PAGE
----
Mission Critical! Capturing Art Direction
Published 2 years ago
Creating a sense of place in our game worlds is essential for engaging players and establishing the context of gameplay.
As a speaker at Unite 2017, I demonstrated the process I follow to capture art direction and bring game environments to life. Following is a summary of this process with examples and recommendations for game creators.
One of the primary challenges we face is translating the spirit of art direction into audiovisual engine features. In other words, we must convert art direction into engine elements such as lighting, visual effects, and post processing in order to capture a sense of place. Unfortunately, not all art direction is created equal.
Sometimes, art direction is detailed and packed with story:
Sometimes, it's not:
And sometimes, it doesn't really exist:

Art Director: "Just make it look great."

Regardless of what scenario we find ourselves in, the critical first step is to clarify the story implied in the art direction. While there are many ways to "find the story", if art direction is minimal or missing, it can be helpful to consider what it would be like to be physically in that place. For example, if we consider these images:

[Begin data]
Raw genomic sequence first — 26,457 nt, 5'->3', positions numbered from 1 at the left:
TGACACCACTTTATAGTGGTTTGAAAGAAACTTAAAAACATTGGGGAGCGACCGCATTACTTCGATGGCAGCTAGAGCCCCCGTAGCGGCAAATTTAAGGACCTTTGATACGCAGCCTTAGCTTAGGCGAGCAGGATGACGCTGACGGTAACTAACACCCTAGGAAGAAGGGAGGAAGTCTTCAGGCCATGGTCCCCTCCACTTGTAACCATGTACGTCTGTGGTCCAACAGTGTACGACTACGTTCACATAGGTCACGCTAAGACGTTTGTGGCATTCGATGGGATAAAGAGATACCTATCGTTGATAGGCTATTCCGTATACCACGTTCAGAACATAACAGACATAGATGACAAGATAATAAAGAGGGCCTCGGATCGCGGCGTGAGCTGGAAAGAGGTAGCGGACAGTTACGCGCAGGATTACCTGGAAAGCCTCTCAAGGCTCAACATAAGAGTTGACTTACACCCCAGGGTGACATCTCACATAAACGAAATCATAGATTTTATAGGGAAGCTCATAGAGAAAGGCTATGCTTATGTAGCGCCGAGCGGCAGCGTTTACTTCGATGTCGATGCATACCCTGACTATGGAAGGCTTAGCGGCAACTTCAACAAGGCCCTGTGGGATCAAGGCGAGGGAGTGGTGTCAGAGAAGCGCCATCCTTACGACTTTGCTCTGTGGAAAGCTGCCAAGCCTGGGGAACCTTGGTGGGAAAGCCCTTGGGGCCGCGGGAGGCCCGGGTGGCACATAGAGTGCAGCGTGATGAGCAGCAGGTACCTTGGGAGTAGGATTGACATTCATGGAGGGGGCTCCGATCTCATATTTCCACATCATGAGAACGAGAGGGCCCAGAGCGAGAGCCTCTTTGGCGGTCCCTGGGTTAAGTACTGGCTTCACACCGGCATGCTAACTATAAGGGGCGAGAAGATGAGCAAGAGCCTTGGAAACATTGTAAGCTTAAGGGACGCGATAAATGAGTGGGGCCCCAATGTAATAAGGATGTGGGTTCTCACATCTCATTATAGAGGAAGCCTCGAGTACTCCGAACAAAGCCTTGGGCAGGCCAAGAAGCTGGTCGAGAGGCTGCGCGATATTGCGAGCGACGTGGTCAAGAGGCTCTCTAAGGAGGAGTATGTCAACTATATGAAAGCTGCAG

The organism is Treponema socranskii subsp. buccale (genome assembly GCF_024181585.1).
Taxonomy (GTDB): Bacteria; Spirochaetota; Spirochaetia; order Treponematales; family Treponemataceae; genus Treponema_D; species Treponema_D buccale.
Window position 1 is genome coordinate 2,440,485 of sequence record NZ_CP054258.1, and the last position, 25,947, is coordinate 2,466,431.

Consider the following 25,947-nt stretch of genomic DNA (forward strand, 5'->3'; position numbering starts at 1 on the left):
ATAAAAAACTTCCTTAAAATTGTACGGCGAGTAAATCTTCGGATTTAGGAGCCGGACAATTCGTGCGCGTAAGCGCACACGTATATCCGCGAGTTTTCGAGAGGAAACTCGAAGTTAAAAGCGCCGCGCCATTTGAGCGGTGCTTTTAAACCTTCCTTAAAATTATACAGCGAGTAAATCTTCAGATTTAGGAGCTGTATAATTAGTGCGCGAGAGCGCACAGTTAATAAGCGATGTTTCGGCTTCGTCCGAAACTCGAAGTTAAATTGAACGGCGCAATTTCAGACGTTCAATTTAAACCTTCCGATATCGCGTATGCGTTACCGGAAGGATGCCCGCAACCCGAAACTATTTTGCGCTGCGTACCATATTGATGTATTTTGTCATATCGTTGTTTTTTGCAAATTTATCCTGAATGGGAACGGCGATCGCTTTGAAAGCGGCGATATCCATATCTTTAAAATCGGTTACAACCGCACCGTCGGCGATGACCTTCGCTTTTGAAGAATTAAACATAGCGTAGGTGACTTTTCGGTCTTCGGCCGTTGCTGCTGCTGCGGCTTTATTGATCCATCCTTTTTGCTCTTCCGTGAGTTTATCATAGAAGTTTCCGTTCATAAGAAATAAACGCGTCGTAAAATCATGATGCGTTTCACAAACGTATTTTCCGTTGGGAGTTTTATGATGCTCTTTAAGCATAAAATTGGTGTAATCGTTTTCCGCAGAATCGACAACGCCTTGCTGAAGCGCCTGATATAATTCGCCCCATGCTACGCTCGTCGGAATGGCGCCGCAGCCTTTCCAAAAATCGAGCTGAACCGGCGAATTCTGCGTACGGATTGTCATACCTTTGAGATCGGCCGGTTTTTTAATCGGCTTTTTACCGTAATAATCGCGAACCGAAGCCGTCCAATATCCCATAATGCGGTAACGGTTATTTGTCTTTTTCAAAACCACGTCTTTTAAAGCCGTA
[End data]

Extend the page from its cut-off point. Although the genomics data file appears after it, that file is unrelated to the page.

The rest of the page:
What do you see? sand, sky, and dust? Or do you see a place where exhausted, you pause for a moment, squinting at the dusty horizon where the setting sun casts long shadows across and endless dunescape. Desperate for water to quench your thirst and rinse the grit from your teeth, you slowly resume the desolate trek as soft sand gives way beneath your tired feet.
This level of detail is very important, because without these details, we really don’t have enough information on which to make decisions about what engine features are needed to represent the setting and create a distinct sense of place.
Let’s try another set:
What do you see? snow, fog, and trees? Or can you hear wind whistling through skeletal trees as snow swirls around you in all directions. The cold air bites at your numb face as you trudge through the gathering snow along a barely visible path.
Again, we are creating the missing story in order to make decisions about how to bring a similar environment to life in engine.
In the age of affordable asset kits, plugins, and PBR rendering, it’s never been easier to make amazing game worlds!
Michael Baker
Tech Artist, Designer, Programmer. - Educator